Hare in the Corn (1)

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HARE IN/AMONG THE CORN [1] ("An Gearrgiad Annsa Arbar" or "Gearrfhiadh 'San Arbhar"). AKA and see "Absent Minded Man (The)," "Fox Chase (2) (The)." English, Scottish, Irish, American; Jig. England, Northumberland; USA, Massachusetts. G Major/Mixolydian (O'Neill, O'Sullivan/Bunting, Vickers): A Major (Johnson, Kerr). Standard or AEae tuning (fiddle). AB (O'Sullivan/Bunting): AA'B (Kerr): AABB (O'Neill, Vickers): AABBCCDDEEFGGHHIIJJ. Another double-entendre title. David Johnson (1983) believes "Hare in the Corn," which was often played in scordatura tuning, to be very old, and says there is a short set of it in the Scottish (George) Skene Manuscript of c.1630–1640. It also appears in Riddell's Scotch, Galwegian and Border Tunes (1794). In America, the somewhat simplified version of the melody was copied into Whittier Perkin's violin MS (Massachusetts, 1790). The variations in Johnson are from the Trotter Manuscript and were probably composed later than 1760, based on his stylistic analysis. Flood (1906) indicates it was a dance tune popular in Ireland at least as far back as 1779, as its playing is mentioned by Beringer in an account of a "cake" dance (where the prize was a cake) he participated in while on a visit to Connacht. Bunting (1840) identified the piece as "an ancient tune for the pipes, in which there is an imitation of a hunt, including the sound of the huntsmen's horns, the crying of dogs, and finally the distress and death of the hare." The pipes, he thought, were the only instrument that could musically render all these elements, particularly the dying cry of the hare.

English versions of the melody and dance under this title appear in dancing master (Daniel) Wright's Compleat Collection of celebrated country Dances (London, c. 1740, published by John Johnson), John Walsh's Third Book of the Compleat Country Dancing-Master (London, 1735 and the subsequent edition of 1749), and James Oswald's Caledonian Pocket Companion, vol. 7 (1760, p. 12). It can be found as well in the music manuscript collections of William Vickers (Northumberland, 1770) and Thomas Hammersley (London, 1790).

Cork guitarist Paul de Grae came across "a bit of doggerel that adorns an old postcard showing the North Kerry piper Tom McCarthy, who for 65 years played regularly on the Castle Green, Ballybunnion:

I like to hear Tannhauser on a fine orchestral band
Or listen to Paderewski when he's playing on a grand,
But there's something more enchanting to the heart that is Irish-born,
To hear old Tim [sic] McCarthy playing "The Hare among the Corn".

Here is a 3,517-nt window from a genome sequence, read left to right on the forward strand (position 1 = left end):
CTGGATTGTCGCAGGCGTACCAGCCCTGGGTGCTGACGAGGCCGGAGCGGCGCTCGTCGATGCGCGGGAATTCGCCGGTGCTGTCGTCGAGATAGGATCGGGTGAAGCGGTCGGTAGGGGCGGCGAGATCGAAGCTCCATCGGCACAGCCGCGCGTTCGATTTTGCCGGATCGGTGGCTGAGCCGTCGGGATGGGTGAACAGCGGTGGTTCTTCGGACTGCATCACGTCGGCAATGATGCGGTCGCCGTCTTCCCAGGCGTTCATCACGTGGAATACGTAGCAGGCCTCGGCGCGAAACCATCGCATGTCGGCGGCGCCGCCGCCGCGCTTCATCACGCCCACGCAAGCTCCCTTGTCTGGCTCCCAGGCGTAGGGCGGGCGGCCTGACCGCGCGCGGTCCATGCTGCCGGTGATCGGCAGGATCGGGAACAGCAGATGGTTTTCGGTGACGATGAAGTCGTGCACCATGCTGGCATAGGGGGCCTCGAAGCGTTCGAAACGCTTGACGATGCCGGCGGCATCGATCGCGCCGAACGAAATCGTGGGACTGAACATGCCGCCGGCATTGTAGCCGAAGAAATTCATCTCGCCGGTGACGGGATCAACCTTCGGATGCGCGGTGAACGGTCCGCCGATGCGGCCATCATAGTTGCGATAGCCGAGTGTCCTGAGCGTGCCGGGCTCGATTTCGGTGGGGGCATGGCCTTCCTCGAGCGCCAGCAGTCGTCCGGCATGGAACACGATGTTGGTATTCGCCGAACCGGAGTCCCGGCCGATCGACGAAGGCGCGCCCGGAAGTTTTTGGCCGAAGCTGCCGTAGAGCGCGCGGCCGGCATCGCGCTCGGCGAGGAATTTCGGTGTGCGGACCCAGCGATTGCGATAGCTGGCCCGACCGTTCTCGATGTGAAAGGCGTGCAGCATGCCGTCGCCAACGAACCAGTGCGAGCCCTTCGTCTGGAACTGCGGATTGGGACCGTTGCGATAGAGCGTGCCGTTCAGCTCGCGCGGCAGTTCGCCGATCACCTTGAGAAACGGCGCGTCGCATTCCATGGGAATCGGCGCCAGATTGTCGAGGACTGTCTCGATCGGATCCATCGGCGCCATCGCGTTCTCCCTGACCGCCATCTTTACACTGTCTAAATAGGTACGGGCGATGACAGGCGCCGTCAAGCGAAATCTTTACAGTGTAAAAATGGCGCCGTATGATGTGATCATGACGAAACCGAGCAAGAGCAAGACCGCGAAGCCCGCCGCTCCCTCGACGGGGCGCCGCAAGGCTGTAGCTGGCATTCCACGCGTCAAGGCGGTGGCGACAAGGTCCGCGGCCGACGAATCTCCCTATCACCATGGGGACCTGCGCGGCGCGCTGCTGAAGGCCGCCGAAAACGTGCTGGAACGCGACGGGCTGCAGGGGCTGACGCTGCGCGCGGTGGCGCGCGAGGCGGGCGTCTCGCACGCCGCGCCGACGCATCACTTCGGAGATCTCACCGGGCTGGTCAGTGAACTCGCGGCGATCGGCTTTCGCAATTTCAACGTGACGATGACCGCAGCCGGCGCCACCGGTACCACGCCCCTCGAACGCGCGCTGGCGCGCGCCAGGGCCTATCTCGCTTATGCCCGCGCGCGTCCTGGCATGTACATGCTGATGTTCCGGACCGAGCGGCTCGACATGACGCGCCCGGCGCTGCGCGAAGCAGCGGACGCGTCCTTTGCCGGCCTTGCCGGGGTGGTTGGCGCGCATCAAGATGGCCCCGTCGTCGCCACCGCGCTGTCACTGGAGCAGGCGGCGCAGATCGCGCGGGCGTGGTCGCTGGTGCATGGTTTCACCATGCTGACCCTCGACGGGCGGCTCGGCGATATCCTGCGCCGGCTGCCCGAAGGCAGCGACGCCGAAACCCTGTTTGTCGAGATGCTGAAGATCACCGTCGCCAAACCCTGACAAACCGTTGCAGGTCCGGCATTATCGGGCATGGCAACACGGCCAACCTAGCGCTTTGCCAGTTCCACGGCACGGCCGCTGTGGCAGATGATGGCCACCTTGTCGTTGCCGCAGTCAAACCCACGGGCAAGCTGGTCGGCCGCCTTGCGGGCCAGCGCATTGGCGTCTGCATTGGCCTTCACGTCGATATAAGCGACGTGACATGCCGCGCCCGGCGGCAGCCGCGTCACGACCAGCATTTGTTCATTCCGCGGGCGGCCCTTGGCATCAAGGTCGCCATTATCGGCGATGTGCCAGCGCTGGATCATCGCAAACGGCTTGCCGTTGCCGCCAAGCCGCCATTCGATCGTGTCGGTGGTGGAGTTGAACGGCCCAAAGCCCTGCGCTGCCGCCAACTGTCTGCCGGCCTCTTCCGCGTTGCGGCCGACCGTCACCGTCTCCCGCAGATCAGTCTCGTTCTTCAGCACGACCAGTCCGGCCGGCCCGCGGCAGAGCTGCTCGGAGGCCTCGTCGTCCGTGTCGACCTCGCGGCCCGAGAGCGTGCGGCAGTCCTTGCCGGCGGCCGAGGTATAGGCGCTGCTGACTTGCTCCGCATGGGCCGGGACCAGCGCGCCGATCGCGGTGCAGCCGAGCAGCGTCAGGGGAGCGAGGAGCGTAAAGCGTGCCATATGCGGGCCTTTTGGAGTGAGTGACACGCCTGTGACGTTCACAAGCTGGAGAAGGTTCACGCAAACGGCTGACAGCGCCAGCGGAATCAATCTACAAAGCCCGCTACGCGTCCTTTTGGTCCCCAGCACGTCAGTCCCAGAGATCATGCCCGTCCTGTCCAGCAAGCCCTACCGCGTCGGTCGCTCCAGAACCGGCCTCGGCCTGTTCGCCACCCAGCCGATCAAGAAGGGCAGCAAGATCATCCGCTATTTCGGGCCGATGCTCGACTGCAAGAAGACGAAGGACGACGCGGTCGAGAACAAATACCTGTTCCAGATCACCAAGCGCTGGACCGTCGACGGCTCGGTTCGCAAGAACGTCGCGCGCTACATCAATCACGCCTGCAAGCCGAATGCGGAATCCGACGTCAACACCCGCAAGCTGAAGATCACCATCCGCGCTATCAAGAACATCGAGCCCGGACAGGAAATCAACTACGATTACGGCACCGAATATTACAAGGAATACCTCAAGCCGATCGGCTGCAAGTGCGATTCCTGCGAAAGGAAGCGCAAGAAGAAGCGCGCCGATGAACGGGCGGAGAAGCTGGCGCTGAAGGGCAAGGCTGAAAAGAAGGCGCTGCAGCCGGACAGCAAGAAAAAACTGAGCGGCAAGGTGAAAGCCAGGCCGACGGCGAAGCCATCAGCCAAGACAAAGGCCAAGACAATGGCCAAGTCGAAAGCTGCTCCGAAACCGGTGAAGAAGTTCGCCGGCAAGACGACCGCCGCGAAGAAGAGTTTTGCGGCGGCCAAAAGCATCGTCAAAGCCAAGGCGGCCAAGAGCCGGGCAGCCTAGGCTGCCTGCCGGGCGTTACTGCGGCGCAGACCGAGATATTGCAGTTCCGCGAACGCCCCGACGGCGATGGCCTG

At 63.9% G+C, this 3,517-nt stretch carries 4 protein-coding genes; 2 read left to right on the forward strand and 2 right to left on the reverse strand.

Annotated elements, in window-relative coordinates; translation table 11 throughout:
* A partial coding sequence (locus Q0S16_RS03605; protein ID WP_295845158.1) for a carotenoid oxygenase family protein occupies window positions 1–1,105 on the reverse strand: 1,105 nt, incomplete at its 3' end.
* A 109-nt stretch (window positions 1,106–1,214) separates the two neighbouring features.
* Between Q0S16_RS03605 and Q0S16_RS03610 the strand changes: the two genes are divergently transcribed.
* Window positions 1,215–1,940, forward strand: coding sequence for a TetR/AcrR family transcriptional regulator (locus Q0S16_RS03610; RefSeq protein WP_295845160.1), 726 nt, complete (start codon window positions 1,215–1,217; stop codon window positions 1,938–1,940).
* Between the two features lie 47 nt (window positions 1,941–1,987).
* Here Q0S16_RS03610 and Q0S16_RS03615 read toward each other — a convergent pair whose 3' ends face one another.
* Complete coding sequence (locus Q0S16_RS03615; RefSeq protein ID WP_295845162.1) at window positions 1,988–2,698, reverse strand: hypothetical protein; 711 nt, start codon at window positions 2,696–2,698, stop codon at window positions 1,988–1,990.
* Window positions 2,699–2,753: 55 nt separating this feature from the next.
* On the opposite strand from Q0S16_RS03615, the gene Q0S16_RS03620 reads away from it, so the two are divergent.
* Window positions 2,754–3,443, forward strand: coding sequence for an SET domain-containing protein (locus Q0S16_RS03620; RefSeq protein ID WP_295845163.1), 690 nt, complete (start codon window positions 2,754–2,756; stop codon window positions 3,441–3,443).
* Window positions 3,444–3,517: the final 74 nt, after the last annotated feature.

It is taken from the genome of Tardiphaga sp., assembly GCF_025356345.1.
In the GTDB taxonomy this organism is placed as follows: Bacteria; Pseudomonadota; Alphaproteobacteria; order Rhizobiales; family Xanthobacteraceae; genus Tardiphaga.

McCarthy was remarkable, like the harper Denis Hempson, for having lived in three centuries--in McCarthy's case, 1799-1904. He was a distant relative of the English singer Martin Carthy, who invented the guitar tuning that I use for playing tunes like "The Hare among the Corn" at our regular North Kerry session (which sometimes just *seems* like it's been going for 65 years...).


Sources for notated versions: Trotter Manuscript (1780, p. 44) [Johnson]; an unknown piper in the year 1800 [Bunting]; William Vickers' 1770 Northumbrian music manuscript collection [1] [Seattle].

Printed sources: Aird (Selection of Scotch, English, Irish and Foreign Airs, vol. 5), c. 1790; p. 25. P.M. Haverty (One Hundred Irish Airs, vol. 2), 1859; No. 103, p. 47. Holden (Most Esteemed Irish Melodies, vol. 2), No. 35. Hughes (Gems from the Emerald Isle), c. 1860's; No. 91, p. 21. Johnson (Scottish Fiddle Music in the 18th Century), 1984; No. 42, pp. 100–101. Kerr (Merry Melodies, vol. 3); No. 230, p. 26. Kinloch (100 Airs), c. 1815; vol. 1, no. 48. O'Neill (Music of Ireland: 1850 Melodies), 1903; No. 766, p. 143. O'Neill (Dance Music of Ireland: 1001 Gems), 1907; Nos. 49 & 254 (appears as "The Absent-Minded Man"). O'Sullivan/Bunting (Bunting's Ancient Music of Ireland), 1983; No. 146, pp. 203-204. Oswald (Caledonian Pocket Companion, vol. 7), 1760; p. 12. Riddell (A Collection of Scotch, Galwegian & Border Tunes), 1794; p. 22. Seattle/Vickers (Great Northern Tune Book, part 2), 1987; No. 390. Walsh (Caledonian Country Dances), 1794; p. 22. Walsh (Caledonian Country Dances), c. 1745; p. 50. Wright (Compleat Collection of Celebrated Country Dances, vol. 1), c. 1740; p. 4.

Recorded sources:

See also listing at:
Alan Ng's Irishtune.info [2]
Alan Snyder's Cape Breton Fiddle Recordings Index [3]




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